Just Different: A Conversation With A.J. Croce

Imagine being an artist with the last name of McCartney, Presley or Cash. Big names, big shoes to fill.

But for A.J. Croce, being the son of one of the one of most beloved singer/songwriters of the early 1970s does not carry with it the unwieldy albatross of expectations one might think.

Yes, his father is THE late Jim Croce, creator of timeless classics such as “Operator,” “I Got A Name,” “Time In A Bottle,” and “Bad, Bad LeRoy Brown.” And yes, early on in his career, A.J. felt the sharp stares of audiences before they’d heard note one. But nine albums and a now-three-decade career later, A.J. Croce  stands as his own man.

That’s not to say life has been a stroll down East Street. His famous father died tragically in a plane crash just prior to Croce’s second birthday, and a couple of years later, the younger Croce went blind in both eyes due to brain tumor syndrome. He eventually regained sight in his left eye, which he retains to this day.

More recently in 2018, his wife, Marlo, died suddenly of a heart virus while he himself was in the midst of a health scare. Overnight, Croce became a widower.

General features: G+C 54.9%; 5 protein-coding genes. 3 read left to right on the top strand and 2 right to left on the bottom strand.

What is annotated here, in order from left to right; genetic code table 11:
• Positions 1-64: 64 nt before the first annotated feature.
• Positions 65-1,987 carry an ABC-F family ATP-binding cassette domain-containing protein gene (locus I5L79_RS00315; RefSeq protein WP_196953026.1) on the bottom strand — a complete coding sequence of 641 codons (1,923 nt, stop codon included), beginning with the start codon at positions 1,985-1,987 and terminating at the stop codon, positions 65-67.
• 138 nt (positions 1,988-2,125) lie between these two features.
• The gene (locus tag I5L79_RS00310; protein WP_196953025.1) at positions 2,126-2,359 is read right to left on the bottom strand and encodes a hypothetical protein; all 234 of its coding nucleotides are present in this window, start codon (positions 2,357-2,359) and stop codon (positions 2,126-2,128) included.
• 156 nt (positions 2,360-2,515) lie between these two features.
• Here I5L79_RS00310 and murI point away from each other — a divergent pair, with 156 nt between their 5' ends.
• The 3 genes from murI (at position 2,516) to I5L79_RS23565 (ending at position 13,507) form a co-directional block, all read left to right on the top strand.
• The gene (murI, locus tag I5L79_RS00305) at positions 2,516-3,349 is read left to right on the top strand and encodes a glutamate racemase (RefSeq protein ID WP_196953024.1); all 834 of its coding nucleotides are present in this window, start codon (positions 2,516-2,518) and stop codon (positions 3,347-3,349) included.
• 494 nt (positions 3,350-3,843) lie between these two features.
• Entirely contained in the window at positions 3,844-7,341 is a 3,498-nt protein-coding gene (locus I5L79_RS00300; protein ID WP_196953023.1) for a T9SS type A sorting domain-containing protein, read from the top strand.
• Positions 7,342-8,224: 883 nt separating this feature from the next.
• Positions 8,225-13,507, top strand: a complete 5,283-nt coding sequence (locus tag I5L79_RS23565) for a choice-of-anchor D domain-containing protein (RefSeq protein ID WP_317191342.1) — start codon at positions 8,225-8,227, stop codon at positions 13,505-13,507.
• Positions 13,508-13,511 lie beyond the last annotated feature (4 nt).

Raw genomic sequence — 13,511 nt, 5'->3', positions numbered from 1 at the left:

It was a difficult time for the now-47-year-old. Eventually, however, there was light.

“I had an opportunity to choose how I wanted to live my life,” he said in an interview with ListenIowa. “I could live in the past, or I could continue pursuing the things that inspire me and remain positive about the beautiful things in life. It was a state of mind that allowed me to recognize that I find a great amount of joy in life and music and laughter, and I wasn’t going to let that go. It was just going to be different.”

ListenIowa spoke with Croce in the midst of his current tour, which will bring him to Iowa this week for a pair of performances. Croce will take to the stage at the Des Moines Social Club this Thursday night, July 11, at 7:30 p.m., followed by a show the next night in the northwest corner of the state at the Pearson Lakes Art Center in Okoboji at 7:30.

ListenIowa: Does a certain pressure exist in having an instantly recognizable last name?
A.J. Croce: I think when I was a kid it was that way. Once I became an accomplished musician and was asked to play with James Brown, Ray Charles, Aretha Franklin, Willie Nelson and so forth, it was only in other people’s heads.

LI: You’re a hard one to pin down, with elements of soul, jazz, and blues in your catalog of songs. You don’t seem to be afraid of musical exploration.
AJ: To me, it’s really important to learn. The only way I can truly be original is to understand the history of where it came from.

LI: Do you have a style of music, though, that, no matter what, you always know that you can turn to?
AJ: Yeah, soul music, to me, is anything that has a heart. To me, that’s always been the core of what I do. It has to be soulful and mean something.